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Let $S_{11}$ be the symmetric group in 11 letters. Find (with a proof) the smallest integer $N$ such that all elements of $S_{11}$ have order dividing $N$.

I tried to find this $N$ on small order, like $S_3$, $S_4$, and $S_{5}$. For example: In $S_{4}$:

The cycles are: $I=1$

$(12)=2, (123)=3,(1234)=4, (12)(34)=2(order).$

So, I observed the minimum $N=\operatorname{lcm}(1,2,3,4)=12$.

The $S_{11}$ is a very big order group. Can anyone suggest me how I direction of the proof.

Many thanks in advance for the help.

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    $\begingroup$ Elements of the symmetric group can be written as a disjoint product of cycles. Can you leverage this to determine the possible orders? $\endgroup$ Jun 24 '20 at 5:02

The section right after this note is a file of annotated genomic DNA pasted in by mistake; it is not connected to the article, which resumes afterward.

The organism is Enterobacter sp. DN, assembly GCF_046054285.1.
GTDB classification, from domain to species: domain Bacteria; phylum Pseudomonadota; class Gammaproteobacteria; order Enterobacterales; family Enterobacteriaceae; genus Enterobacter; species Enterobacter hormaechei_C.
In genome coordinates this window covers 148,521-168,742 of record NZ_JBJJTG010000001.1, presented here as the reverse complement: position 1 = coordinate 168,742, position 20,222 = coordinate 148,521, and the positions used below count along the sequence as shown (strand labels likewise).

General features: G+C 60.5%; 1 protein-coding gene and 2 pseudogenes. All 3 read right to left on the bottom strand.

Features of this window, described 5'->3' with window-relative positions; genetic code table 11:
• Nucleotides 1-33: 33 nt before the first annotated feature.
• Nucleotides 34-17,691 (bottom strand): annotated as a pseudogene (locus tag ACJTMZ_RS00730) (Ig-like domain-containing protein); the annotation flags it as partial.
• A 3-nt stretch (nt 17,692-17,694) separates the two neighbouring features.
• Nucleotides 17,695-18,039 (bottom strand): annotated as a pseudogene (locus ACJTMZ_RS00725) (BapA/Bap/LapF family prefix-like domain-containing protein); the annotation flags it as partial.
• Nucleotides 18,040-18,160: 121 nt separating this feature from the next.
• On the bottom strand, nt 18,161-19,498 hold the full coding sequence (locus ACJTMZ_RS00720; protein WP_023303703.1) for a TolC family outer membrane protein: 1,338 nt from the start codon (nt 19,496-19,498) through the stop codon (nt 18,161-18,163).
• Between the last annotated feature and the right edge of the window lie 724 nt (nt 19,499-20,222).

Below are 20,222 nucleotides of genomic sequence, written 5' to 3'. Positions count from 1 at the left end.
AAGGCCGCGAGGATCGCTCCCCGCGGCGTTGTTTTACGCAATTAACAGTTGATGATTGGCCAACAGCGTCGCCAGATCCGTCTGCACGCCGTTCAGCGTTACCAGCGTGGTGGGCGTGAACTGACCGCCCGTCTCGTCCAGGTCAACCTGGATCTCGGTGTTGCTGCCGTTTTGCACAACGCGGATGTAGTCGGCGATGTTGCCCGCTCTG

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    $\begingroup$ What is the order of $(12)(3456789)?$ $\endgroup$ Jun 24 '20 at 5:16
  • $\begingroup$ @RossMillikan $l.c.m(2,7)=14$ $\endgroup$
    – User124356
    Jun 24 '20 at 5:44
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As you observed, $N$ is the least common multiple of the orders of elements of $S_{11}$. Since the cycle $(1\ 2\ \cdots\ n)$ has order $n$ for $n\in\{1,2,\ldots,11\}$, we know $N$ is divisible by $lcm(1,2,\ldots,11)$. Conversely, every permutation $\sigma\in S_{11}$ is a product of disjoint cycles whose lengths are at most $11$, and the order of $\sigma$ is the least common multiple of the lengths of those cycles. Thus, the order of $\sigma$ divides $lcm(1,2,\ldots,11)$. Since $lcm(1,2,\ldots,11)$ is divisible by the order of every element of $S_{11}$ and $N$ is the least common multiple of the orders of elements of $S_{11}$, we see that $N$ divides $lcm(1,2,\ldots,11)$ and hence $N=lcm(1,2,\ldots,11)=2^3\cdot 3^2\cdot 5\cdot 7\cdot 11$.

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